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Jackpot Lithium

The Jackpot Lithium property, located in the Georgia Lake Area about 140 km NNE of Thunder Bay, Ontario, is situated approximately 12 km by air from the TransCanada Highway (Hwy 11) and the main railroad which connects to the port town of Nipigon, on Lake Superior. The property has a historical resource on the Dyke No. 2 pegmatite zone, reported as 2Mt @ 1.09 Li2O estimated in 1956 by Ontario Lithium Company Limited*.

The No. 2 pegmatite dyke, which was discovered by diamond-drilling, was intersected at intervals of 30 to 100 meters over a strike length of 215 meters and at intervals of 30-60 meters over a distance of 365 meters across strike. Dyke No. 2 is 4 to 20 meters thick, averaging 11 meters.

Lithium was first discovered near Georgia Lake in 1955 within granitic pegmatites. The current Jackpot property covers the Jackpot lithium deposits, described in a 1965 report by E.G. Pye published by the Ontario Department of Mines. The Jackpot deposits were tested by a total of 32 diamond drill holes in 1955 by Ontario Lithium Company Limited, an associated company of Conwest Exploration Co. Ltd. The drilling confirmed the presence of at least two spodumene-bearing granitic pegmatite bodies, one at the surface (Dyke No. 1) and a second body (Dyke No. 2) lying beneath the Dyke No. 1.

Dyke No. 1 is a 6 to 9 meters thick, flat-lying body occurring as outcrops and further exposed by historic trenching.  A review of Ontario government assessment files suggest little drilling was completed on Dyke No. 1 as efforts appear to have been focused on the larger (No. 2) Dyke. The 1955 drill logs extracted from archived files indicate assaying from only one drilled section within the No. 1 Dyke, even if spodumene is identified in several drill logs. Records from DDH 428 intersected 1.47 wt. % Li2O over 3.96 m from the surface. The Company has not verified the reported assays. The No.1 Dyke represents a readily accessible target for trenching and bulk sampling and to acquire sufficient material for metallurgical testing.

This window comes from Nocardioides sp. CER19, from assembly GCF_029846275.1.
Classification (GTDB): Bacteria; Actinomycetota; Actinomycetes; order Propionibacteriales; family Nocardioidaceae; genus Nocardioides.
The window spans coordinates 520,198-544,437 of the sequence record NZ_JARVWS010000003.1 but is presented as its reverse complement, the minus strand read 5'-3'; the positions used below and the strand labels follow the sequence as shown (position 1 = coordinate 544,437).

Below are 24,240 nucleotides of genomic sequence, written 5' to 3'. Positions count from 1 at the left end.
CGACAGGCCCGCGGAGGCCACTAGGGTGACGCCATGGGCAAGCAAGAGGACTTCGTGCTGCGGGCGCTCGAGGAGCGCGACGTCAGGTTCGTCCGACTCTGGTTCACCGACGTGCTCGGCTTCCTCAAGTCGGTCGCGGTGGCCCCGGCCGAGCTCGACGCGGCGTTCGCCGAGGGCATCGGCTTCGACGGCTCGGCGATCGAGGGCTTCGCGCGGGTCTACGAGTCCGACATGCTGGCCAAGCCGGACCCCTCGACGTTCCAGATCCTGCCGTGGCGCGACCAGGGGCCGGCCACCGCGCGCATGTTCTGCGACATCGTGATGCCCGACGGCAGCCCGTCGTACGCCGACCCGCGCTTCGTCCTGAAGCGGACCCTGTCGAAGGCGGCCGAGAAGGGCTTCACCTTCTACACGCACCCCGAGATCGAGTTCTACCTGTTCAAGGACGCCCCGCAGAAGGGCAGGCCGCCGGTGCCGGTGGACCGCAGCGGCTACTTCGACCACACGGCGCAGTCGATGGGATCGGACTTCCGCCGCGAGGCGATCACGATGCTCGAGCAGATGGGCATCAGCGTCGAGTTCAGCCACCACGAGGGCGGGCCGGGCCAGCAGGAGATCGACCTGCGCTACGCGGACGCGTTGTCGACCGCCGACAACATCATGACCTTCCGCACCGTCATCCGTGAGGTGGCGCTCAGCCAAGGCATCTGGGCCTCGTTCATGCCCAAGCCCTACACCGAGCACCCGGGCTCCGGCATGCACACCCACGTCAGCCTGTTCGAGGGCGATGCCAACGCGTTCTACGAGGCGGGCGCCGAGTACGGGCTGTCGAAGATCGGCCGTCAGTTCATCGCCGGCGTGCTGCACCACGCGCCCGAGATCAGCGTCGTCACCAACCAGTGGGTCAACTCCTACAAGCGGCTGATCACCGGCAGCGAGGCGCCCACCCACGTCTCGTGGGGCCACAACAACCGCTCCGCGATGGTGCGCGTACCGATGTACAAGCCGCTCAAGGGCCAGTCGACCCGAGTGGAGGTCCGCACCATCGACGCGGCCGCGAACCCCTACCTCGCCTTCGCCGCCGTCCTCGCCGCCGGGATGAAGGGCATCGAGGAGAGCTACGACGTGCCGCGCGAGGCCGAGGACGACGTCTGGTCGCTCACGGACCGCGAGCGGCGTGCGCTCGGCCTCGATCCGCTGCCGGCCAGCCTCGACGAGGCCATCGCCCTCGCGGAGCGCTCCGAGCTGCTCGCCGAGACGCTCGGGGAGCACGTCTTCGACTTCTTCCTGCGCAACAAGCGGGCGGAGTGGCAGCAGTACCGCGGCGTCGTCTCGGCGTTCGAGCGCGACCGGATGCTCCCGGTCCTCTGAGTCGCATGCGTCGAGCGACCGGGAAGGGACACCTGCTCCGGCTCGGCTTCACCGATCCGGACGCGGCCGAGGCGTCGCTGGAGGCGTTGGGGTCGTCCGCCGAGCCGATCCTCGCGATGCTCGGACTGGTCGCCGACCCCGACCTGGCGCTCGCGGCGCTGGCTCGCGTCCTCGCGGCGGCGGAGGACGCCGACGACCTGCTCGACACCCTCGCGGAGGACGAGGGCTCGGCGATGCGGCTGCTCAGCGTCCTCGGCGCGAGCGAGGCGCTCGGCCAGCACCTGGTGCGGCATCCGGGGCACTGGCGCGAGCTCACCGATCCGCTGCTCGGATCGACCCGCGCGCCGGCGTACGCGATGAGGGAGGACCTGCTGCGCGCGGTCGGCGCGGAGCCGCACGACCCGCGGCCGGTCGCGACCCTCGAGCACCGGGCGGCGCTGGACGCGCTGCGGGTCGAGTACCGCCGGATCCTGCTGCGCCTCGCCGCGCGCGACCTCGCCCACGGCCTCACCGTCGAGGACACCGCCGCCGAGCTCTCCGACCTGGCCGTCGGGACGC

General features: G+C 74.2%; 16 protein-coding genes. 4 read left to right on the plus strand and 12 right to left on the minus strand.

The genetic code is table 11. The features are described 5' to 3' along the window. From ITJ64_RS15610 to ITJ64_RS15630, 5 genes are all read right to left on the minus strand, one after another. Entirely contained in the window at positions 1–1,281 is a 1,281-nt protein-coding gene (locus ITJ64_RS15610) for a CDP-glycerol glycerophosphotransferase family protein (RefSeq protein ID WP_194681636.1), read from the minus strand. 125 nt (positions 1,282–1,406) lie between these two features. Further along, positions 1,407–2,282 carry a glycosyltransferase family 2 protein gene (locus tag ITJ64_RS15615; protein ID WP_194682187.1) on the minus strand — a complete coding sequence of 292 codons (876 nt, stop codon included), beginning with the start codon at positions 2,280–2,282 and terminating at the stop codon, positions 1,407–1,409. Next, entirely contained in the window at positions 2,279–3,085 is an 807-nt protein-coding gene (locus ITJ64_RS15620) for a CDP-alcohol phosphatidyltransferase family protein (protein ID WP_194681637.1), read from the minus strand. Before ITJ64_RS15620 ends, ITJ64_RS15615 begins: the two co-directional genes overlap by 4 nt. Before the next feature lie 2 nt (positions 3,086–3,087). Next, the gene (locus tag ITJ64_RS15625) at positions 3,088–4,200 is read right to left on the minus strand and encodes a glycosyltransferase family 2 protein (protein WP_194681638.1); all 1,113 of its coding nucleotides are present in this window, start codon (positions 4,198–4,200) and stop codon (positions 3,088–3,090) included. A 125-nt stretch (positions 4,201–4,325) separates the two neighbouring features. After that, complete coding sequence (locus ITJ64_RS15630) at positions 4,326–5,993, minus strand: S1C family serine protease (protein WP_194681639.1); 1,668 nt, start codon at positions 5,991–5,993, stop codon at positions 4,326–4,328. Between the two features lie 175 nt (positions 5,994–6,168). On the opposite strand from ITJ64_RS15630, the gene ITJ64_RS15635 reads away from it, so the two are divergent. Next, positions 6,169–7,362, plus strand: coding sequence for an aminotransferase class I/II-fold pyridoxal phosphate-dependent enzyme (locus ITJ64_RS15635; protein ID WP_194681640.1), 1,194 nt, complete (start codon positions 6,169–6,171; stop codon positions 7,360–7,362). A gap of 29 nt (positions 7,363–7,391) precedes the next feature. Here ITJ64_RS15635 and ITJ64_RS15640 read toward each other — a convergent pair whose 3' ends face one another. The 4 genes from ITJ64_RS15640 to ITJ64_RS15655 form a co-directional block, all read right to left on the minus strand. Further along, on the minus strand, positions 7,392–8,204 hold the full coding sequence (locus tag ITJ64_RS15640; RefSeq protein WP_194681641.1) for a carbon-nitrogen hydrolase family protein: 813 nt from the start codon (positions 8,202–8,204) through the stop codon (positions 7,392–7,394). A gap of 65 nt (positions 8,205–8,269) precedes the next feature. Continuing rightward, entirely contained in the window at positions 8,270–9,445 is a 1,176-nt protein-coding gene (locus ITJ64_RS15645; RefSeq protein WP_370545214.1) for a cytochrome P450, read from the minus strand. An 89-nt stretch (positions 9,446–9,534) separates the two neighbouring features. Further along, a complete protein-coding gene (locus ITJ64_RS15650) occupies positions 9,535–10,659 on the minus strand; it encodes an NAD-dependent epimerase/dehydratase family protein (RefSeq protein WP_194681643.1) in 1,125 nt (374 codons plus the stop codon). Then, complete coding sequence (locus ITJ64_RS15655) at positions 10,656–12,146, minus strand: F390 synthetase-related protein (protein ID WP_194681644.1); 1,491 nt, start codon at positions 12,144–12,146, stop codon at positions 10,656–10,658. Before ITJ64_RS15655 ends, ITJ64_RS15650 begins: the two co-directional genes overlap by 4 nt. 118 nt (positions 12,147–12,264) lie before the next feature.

The Dyke No. 2, is not exposed at the surface and was discovered by diamond drilling. Dyke No.2 has been described by Pye (1965) as follows: "… Historical drill intercepts include 1.52 per cent Li2O over 10.6 metres (drill hole 411) and 1.17 per cent Li2O over 21.2 metres from drill hole 407." All drill intercepts reported are historical in nature and are taken from assessment files available at the Ontario Ministry of Northern Development and Mines. The assay results have not been verified by the Company.

* The estimates presented above are treated as historic information and have not been verified or relied upon for economic evaluation by the Company. These historical mineral resources do not refer to any category of sections 1.2 and 1.3 of the NI-43-101 Instrument such as mineral resources or mineral reserves as stated in the 2010 CIM Definition Standards on Mineral Resources and Mineral Reserves. The explanation lies in the inability by the Company to verify the data acquired by the various historical drilling campaigns. The Company as not done sufficient work yet to classify the historical estimates as current mineral resources or mineral reserves.

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